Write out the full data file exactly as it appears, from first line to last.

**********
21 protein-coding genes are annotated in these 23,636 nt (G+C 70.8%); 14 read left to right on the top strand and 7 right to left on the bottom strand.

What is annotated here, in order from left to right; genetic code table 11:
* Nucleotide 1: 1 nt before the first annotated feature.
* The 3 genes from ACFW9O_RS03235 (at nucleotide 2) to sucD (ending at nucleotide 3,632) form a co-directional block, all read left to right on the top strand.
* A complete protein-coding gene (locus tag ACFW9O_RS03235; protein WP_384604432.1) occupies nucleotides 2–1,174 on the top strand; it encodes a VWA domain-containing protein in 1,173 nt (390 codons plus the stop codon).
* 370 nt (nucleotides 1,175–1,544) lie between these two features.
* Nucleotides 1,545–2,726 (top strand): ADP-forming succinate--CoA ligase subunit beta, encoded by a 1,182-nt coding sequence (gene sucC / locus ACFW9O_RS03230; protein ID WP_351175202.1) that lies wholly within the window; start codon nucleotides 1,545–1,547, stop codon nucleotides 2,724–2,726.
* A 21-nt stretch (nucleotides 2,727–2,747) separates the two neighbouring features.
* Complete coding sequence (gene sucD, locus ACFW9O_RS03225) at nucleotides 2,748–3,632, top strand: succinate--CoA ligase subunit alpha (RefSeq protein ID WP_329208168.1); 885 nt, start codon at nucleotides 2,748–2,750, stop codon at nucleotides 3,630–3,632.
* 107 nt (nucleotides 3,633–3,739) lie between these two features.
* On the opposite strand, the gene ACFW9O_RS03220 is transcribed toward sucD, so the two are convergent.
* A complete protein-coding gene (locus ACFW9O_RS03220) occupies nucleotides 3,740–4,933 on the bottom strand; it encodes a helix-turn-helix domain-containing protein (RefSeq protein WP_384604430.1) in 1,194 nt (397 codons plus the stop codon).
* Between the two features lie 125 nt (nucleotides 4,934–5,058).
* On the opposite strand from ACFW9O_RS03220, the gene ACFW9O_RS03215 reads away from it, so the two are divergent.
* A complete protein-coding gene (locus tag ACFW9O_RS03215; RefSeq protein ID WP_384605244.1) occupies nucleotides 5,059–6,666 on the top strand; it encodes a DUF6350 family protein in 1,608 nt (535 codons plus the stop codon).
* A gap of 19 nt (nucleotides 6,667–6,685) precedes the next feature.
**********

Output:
21 protein-coding genes are annotated in these 23,636 nt (G+C 70.8%); 14 read left to right on the top strand and 7 right to left on the bottom strand.

What is annotated here, in order from left to right; genetic code table 11:
* Nucleotide 1: 1 nt before the first annotated feature.
* The 3 genes from ACFW9O_RS03235 (at nucleotide 2) to sucD (ending at nucleotide 3,632) form a co-directional block, all read left to right on the top strand.
* A complete protein-coding gene (locus tag ACFW9O_RS03235; protein WP_384604432.1) occupies nucleotides 2–1,174 on the top strand; it encodes a VWA domain-containing protein in 1,173 nt (390 codons plus the stop codon).
* 370 nt (nucleotides 1,175–1,544) lie between these two features.
* Nucleotides 1,545–2,726 (top strand): ADP-forming succinate--CoA ligase subunit beta, encoded by a 1,182-nt coding sequence (gene sucC / locus ACFW9O_RS03230; protein ID WP_351175202.1) that lies wholly within the window; start codon nucleotides 1,545–1,547, stop codon nucleotides 2,724–2,726.
* A 21-nt stretch (nucleotides 2,727–2,747) separates the two neighbouring features.
* Complete coding sequence (gene sucD, locus ACFW9O_RS03225) at nucleotides 2,748–3,632, top strand: succinate--CoA ligase subunit alpha (RefSeq protein ID WP_329208168.1); 885 nt, start codon at nucleotides 2,748–2,750, stop codon at nucleotides 3,630–3,632.
* 107 nt (nucleotides 3,633–3,739) lie between these two features.
* On the opposite strand, the gene ACFW9O_RS03220 is transcribed toward sucD, so the two are convergent.
* A complete protein-coding gene (locus ACFW9O_RS03220) occupies nucleotides 3,740–4,933 on the bottom strand; it encodes a helix-turn-helix domain-containing protein (RefSeq protein WP_384604430.1) in 1,194 nt (397 codons plus the stop codon).
* Between the two features lie 125 nt (nucleotides 4,934–5,058).
* On the opposite strand from ACFW9O_RS03220, the gene ACFW9O_RS03215 reads away from it, so the two are divergent.
* A complete protein-coding gene (locus tag ACFW9O_RS03215; RefSeq protein ID WP_384605244.1) occupies nucleotides 5,059–6,666 on the top strand; it encodes a DUF6350 family protein in 1,608 nt (535 codons plus the stop codon).
* A gap of 19 nt (nucleotides 6,667–6,685) precedes the next feature.